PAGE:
The guitar world is dominated by right-handed gear. There are options for lefties, you just have to dig a little more. I’m right-handed, so I don’t have personal experience here, but I’ve known some left-handed people to play right-handed and some to play left-handed. A good litmus test is to check how you play air guitar to your favorite guitar songs. Are you strumming with your left hand? Go with a left-handed guitar.

Where to Buy Your First Guitar

I’ve been linking my recommendations in this article to Amazon. I’ve been happy with several instruments I’ve bought from Amazon, but your best option is to take a guitar-playing friend with you to a local music shop. Avoid Guitar Center if you can; the selection’s great, but the customer service is often lacking. (I send my Seattle students to The Trading Musician at Roosevelt and Ravenna.) If you don’t have a guitar-playing friend, try making friends with one of the staff. Visit several shops if necessary. Now have your friend shop for you. Communicate your interests and price constraints, and have them try out a bunch of different guitars. They’ll judge how it feels to play it (whether it might hold you back), and you’ll judge the look and sound (whether it excites you).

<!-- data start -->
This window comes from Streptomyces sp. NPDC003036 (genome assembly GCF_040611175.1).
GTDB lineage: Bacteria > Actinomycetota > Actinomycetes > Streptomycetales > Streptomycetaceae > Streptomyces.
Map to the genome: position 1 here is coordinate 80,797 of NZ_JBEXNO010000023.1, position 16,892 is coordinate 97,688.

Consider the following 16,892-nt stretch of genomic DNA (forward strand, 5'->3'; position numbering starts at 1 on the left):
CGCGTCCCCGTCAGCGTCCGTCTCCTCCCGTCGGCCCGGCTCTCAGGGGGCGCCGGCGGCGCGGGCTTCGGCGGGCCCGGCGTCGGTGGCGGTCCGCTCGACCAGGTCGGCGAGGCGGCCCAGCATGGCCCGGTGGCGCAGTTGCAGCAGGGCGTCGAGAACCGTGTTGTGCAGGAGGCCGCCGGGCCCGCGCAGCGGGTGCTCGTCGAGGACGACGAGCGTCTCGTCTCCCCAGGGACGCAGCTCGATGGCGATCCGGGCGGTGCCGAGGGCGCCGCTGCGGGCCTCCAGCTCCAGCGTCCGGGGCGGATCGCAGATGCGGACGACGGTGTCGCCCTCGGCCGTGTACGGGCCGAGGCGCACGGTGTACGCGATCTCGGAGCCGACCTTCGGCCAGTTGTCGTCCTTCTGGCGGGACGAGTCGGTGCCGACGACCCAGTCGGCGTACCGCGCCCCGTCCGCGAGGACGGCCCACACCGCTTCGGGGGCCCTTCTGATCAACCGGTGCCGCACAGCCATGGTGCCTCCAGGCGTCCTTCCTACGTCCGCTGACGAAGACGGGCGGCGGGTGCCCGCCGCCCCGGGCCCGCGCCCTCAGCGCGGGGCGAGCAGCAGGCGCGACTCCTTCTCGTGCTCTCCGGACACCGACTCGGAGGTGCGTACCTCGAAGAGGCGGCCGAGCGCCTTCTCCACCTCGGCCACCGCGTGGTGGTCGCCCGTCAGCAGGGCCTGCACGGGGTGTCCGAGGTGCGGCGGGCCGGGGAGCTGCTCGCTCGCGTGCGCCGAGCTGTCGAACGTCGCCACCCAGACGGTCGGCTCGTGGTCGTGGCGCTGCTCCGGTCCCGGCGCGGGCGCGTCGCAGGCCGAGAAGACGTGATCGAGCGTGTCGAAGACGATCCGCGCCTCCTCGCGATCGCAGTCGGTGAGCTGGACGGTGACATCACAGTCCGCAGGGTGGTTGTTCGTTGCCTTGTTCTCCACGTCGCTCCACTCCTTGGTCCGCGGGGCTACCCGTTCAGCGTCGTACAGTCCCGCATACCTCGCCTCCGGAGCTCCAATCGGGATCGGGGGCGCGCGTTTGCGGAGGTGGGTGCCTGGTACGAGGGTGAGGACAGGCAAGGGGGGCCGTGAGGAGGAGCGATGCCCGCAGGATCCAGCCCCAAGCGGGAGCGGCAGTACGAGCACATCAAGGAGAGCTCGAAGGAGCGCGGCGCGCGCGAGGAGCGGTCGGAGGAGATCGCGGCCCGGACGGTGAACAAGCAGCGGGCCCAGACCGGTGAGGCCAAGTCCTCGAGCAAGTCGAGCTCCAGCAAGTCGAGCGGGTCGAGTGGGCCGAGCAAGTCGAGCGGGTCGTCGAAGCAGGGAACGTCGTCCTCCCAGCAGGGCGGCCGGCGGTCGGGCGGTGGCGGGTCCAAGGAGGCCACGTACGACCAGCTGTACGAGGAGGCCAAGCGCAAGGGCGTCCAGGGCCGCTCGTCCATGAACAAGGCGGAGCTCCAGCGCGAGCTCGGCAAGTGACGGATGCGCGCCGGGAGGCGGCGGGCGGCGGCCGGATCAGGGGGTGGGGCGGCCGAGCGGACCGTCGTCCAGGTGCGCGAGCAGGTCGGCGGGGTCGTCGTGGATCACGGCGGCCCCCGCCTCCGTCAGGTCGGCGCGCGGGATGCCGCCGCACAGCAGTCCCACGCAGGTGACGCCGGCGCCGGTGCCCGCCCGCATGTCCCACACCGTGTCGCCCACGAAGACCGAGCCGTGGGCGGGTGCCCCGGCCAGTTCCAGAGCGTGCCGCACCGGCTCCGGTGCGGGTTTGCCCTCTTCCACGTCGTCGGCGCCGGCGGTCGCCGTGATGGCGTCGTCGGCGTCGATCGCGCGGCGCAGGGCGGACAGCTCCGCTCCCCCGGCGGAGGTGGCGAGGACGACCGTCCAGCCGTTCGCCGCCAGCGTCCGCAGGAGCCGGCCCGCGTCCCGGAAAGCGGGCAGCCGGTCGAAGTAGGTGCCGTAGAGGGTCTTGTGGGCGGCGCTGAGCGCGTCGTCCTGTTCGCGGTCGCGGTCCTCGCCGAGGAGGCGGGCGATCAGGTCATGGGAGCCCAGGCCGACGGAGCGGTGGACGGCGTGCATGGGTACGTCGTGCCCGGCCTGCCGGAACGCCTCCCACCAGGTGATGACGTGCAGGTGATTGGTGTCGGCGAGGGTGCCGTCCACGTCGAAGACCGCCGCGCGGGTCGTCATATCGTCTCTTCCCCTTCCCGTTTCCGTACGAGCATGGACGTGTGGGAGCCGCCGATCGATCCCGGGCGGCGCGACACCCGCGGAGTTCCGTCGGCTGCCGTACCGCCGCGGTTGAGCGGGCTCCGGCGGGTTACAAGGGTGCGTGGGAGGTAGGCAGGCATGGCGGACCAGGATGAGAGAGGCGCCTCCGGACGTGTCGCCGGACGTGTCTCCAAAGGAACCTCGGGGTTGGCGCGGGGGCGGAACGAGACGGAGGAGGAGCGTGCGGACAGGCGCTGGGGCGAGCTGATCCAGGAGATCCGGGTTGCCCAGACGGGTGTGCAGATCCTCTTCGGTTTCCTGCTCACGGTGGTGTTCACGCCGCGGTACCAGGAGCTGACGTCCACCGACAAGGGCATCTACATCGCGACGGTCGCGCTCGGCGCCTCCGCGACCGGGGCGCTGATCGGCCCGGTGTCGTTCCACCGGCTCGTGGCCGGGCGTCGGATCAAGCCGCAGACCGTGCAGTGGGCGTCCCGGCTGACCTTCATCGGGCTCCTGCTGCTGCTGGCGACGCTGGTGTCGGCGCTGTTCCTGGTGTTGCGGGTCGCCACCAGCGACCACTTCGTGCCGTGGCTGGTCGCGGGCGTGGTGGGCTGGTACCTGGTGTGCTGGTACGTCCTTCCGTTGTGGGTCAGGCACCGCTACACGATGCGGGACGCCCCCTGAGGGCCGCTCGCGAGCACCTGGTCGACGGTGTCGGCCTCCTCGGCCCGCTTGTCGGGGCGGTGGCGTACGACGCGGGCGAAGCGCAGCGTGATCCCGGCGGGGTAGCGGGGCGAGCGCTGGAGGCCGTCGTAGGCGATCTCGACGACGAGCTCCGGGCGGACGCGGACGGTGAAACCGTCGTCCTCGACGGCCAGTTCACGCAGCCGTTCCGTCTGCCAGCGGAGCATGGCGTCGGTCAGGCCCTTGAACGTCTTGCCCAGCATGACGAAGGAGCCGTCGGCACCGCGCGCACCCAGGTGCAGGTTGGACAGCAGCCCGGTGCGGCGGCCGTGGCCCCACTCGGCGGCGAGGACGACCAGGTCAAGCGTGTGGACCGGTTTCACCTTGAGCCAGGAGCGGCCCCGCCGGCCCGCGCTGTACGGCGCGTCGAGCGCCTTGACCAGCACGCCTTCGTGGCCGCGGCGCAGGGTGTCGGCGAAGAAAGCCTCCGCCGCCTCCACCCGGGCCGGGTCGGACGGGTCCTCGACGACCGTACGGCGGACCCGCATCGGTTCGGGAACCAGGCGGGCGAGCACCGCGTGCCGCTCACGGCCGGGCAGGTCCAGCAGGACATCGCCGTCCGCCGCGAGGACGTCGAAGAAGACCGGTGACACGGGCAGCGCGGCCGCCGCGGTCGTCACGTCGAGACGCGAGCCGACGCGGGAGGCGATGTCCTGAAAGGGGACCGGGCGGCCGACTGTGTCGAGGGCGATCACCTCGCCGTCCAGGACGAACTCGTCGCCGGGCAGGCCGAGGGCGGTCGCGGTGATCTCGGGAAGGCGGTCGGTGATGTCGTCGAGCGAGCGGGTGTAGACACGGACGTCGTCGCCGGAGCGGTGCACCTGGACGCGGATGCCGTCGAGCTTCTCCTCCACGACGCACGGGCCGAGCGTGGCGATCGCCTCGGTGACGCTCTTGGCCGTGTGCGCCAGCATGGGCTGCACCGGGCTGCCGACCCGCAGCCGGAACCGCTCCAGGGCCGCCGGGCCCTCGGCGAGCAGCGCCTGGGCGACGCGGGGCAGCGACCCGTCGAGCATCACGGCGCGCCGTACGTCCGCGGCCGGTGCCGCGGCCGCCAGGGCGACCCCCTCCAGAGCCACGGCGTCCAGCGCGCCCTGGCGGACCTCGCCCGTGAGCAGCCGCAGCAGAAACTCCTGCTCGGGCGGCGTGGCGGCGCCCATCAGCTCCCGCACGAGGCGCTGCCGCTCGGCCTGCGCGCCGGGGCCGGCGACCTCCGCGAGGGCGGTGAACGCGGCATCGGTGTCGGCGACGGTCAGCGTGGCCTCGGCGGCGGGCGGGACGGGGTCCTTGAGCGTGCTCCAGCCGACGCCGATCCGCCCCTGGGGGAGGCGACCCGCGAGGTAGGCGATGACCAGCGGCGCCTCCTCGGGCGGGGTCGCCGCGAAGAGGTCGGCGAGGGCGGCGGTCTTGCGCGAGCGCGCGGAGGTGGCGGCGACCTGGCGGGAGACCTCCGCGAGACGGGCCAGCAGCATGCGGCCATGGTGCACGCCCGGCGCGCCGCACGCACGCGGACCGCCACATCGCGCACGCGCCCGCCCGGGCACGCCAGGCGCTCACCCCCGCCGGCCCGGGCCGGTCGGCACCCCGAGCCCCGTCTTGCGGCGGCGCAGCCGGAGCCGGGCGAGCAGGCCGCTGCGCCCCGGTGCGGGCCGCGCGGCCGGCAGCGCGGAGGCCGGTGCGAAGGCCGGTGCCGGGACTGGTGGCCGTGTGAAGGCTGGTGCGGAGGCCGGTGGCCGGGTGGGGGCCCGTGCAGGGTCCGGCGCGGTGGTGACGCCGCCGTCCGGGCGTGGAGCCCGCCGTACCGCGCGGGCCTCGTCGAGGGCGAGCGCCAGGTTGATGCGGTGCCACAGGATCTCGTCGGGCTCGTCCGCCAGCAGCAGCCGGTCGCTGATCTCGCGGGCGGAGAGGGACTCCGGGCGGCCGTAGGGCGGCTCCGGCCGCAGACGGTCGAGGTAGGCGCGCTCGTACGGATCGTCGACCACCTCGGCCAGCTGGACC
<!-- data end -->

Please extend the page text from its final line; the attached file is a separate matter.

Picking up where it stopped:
Hidden Cost Warning! Accessories and Setups

Once you’ve got your first dream guitar (and amp if you’re electric), you’re still not quite done spending that cash. There’s a whole pile of accessories you could buy, like picks and tuners and slides and footstools, but I’ve separated the essentials from the nice-to-haves in my Recommended Guitar Accessories list.

Now, it would be nice if guitars were always sold in guaranteed playing condition, like cars, but they’re a little more like suits. A suit usually needs to be tailored after you buy it, especially a nice one, but even a cheap one will look better on you after some alterations. Guitars are the same way, but the tailoring is called a setup. A setup entails lots of inspections and adjustments, such as neck straightness, string height, and intonation. It will make the guitar play like it’s supposed to. Why doesn’t it already play like it’s supposed to? Guitars are delicate things, and they’re made of wood, which gets manipulated by changing temperature, pressure, and humidity. And the most affordable guitars don’t pass through a lot of rigorous inspection, so it’s always a good idea to have a professional tweak it into shape. If you’re buying from a local shop, ask them if a setup is included. Probably not, but they might offer a discount if they have in-house repair technicians.


Your ideal first guitar inspires you to play and won’t fight you while you’re learning. Beware of cheap junkers!

Want to get loud, rock out, and play solos? Love fiddling with knobs and switches to unleash crazy sounds? Go electric. Everyone else go acoustic! Probably steel-string.